FORT STEWART, Ga. - The 3rd Infantry Division Language Training Facility is housed in two trailers across from the Spartan Dining Facility. But despite their temporary dwellings, what goes on in these trailers is some very important training that Soldiers can get before deploying overseas. In the LTF, Soldiers learn the language and customs of the countries they are deploying to.
The facility is run by Sgt. Paul Lucas, 3rd Infantry Division Special Troops Battalion, the noncommissioned officer in charge and facilitator of the LTF and an Arabic linguist. He teaches along with Hany Moussa, a native of Egypt who teaches modern standard Arabic, Iraqi dialect, Egyptian dialect and Arab culture. Sergeant Lucas teaches "Survival Iraqi," Iraqi cultural awareness, Afghani cultural awareness and use of an interpreter.
Both Sgt. Lucas and Moussa pointed out that most Soldiers don't have the time to become fluent in the language of the country they are deployed to, but that if you learn certain phrases, as well as the cultural sensitivities of the country, then you can be successful in your mission.
"If you don't have a translator available to you... if you know some of the phrases and know how to understand some of the phrases, you can survive," Sgt. Lucas told the 20 Soldiers who attended the Language and Culture Day, March 26. "You can learn some of the phrases that can save your life over there."
Sergeant Lucas and Moussa gave the Soldiers present at Language and Culture day a brief overview of what is offered at the LTF and then performed two mock scenarios for the audience. The first was a vehicle search with Sgt. Lucas as the U.S. Soldier and Moussa as the Iraqi national; the second was a home search. In both scenarios, the two spoke in only Arabic, and Sgt. Gaber Abouzeid, linguist with the National Ground Intelligence Center who is currently working out of the LTF, translated into English for the audience.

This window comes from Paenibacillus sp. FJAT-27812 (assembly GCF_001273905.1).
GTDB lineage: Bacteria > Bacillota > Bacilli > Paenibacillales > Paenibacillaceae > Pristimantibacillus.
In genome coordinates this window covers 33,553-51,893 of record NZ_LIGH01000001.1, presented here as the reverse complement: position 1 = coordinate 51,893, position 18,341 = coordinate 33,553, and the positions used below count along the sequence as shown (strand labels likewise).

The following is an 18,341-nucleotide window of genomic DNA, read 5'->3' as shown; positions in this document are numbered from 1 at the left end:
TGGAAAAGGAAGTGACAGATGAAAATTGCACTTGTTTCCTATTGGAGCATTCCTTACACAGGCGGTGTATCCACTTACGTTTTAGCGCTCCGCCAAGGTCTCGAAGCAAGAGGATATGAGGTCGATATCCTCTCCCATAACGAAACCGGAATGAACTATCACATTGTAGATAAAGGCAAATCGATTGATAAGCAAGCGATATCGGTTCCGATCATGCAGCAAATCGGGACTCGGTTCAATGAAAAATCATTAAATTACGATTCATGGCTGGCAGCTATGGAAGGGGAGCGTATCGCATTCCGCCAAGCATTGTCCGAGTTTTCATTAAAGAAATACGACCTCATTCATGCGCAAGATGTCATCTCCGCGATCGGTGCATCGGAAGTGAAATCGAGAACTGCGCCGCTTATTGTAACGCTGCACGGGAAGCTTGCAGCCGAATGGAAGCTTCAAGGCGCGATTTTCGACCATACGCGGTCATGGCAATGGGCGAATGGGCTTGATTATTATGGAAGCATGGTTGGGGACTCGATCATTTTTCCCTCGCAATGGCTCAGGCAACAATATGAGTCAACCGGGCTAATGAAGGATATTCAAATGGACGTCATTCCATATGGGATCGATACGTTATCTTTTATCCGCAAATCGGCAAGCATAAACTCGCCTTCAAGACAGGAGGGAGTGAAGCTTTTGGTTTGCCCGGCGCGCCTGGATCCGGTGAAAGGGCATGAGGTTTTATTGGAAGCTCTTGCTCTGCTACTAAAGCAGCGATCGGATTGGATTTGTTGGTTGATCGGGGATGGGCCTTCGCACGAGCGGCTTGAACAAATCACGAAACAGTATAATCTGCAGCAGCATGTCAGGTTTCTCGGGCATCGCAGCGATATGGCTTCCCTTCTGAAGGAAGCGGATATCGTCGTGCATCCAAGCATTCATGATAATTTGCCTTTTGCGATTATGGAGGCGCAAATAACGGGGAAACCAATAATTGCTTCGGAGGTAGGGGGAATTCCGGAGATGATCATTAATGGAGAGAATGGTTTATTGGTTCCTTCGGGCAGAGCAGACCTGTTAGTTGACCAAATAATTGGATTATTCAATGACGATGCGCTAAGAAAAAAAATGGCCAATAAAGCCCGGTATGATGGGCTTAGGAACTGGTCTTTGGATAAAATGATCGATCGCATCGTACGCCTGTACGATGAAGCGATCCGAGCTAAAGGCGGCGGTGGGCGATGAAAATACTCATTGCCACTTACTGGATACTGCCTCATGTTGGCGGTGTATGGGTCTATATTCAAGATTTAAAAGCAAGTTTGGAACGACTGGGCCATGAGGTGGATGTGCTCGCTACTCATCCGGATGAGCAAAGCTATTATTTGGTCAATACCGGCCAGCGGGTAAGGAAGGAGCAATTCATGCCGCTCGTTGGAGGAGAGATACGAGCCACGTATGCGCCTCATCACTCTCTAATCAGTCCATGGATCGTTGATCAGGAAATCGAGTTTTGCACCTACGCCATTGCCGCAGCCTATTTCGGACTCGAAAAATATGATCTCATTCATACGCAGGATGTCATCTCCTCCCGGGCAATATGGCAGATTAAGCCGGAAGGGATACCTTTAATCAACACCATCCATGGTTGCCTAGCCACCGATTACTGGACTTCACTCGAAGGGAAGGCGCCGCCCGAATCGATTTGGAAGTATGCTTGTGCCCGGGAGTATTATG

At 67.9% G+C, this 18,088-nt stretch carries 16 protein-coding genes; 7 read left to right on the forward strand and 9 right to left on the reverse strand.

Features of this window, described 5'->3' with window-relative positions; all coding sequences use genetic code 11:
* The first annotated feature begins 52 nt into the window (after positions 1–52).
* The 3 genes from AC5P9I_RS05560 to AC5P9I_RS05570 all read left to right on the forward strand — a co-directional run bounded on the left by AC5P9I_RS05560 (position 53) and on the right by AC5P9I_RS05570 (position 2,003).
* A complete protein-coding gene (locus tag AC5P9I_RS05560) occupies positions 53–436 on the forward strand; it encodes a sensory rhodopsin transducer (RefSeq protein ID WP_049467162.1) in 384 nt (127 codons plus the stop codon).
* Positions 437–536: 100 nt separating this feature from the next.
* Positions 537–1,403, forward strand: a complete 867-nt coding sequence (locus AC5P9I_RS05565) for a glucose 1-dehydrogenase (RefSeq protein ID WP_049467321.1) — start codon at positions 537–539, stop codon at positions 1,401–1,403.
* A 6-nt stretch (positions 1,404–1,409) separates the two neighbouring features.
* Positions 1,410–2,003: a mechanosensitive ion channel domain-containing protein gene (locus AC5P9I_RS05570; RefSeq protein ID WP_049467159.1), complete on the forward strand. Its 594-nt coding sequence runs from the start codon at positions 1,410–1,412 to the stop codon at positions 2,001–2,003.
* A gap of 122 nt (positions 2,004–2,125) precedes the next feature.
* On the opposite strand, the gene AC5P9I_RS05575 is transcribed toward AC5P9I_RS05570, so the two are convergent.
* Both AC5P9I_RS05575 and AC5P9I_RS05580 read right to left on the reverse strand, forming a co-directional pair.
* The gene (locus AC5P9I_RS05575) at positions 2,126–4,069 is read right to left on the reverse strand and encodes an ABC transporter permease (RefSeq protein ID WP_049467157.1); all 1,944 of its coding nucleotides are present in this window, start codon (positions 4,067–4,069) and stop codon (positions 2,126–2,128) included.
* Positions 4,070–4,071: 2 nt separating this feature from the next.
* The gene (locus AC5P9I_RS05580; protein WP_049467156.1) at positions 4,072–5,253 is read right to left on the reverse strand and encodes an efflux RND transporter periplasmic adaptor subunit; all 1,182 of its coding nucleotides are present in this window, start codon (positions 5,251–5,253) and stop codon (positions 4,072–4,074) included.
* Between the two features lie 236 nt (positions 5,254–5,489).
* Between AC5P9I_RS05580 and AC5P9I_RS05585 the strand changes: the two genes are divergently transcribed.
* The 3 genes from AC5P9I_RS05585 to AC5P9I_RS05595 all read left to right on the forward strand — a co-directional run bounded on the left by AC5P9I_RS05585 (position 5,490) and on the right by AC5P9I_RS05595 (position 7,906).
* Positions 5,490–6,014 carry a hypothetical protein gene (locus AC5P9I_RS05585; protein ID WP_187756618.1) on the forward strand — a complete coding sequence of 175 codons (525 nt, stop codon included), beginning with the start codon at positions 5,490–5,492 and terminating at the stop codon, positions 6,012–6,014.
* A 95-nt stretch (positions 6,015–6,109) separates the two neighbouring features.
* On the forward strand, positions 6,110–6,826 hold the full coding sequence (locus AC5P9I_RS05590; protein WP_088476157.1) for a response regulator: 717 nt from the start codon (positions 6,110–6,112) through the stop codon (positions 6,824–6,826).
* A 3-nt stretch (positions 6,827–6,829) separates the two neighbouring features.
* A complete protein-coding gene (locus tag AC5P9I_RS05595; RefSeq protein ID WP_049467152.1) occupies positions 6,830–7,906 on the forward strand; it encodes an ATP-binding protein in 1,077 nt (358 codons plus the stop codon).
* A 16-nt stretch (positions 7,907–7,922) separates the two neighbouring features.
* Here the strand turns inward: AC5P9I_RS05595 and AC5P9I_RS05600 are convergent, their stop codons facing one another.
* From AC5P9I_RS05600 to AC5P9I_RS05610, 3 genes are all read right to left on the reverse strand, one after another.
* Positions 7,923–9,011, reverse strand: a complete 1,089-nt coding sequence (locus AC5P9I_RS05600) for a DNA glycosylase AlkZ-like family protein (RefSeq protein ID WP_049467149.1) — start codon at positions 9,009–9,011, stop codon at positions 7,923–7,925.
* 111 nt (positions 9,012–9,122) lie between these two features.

"We wanted to show them [the Soldiers] what our program entails, what we can offer Soldiers, and give them a little taste of the culture," Sgt. Lucas said. "Part of our goal is to get them back to the unit and tell their command that they want to come back. This facility is to be used by the Soldiers.
"Many Soldiers deploying need this language, in fact all of them do," he continued. "They need to learn the customs, the culture of traditions, and the language of the country they're going to."
After the scenarios, the LTF staff provided a taste of Arabic food for the 20 Soldiers in attendance, including tabouli, curried rice, chicken kabobs, hummus, tahini and baklava.
Specialist Charles Walker, Company B, 4-3 Brigade Special Troops Battalion, 4th Infantry Brigade Combat Team, attended the event, March 26. Specialist Walker is readying to head off to the National Training Center with his brigade, then deploy to Iraq. He said that his brigade was given a two-day culture class, but becoming more familiar with the language will help him in Iraq.
"I've been around and heard some Arabic, but just listening to the scenarios today really helped, seeing what we may have to deal with during the deployment," he said. "I'd really like to come back here to take the Iraqi survival course before I deploy."
One of the aspects that the LTF teaches everyone who enters the doors of the facility are the customs and culture of the country they are deploying to.
"(They) have to know why things are done the way they're done as not to offend anyone," said Sgt. Lucas, a 2006 graduate of the Defense Language Institute. "(For example) the treatment of women is very different in our culture; we stress this and make sure they understand it."
The facility also supports trained linguists, who are required to come in for four hours each week, Sgt. Lucas said. The LTC provides a full complement of programs and resources to help them stay proficient in the language.
"The main type [of Soldiers in the LTF] are linguists and intelligence field Soldiers who know they'll be having interaction with language," he said. But he also said there are classes for other Soldiers who want to learn the language and culture before they deploy.
"We've had Infantry Soldiers [come here] who have been deployed and were embarrassed that they didn't know the language, so they come here to learn some before their next deployment," Sgt. Lucas said.
Whether a linguist maintaining fluency or a Soldier about to deploy, the LTF is a place where Soldiers can get valuable training for their time overseas.
"I enjoy teaching the language to other Soldiers," Sgt. Lucas said. "Learning the language will make them a more prepared Soldier."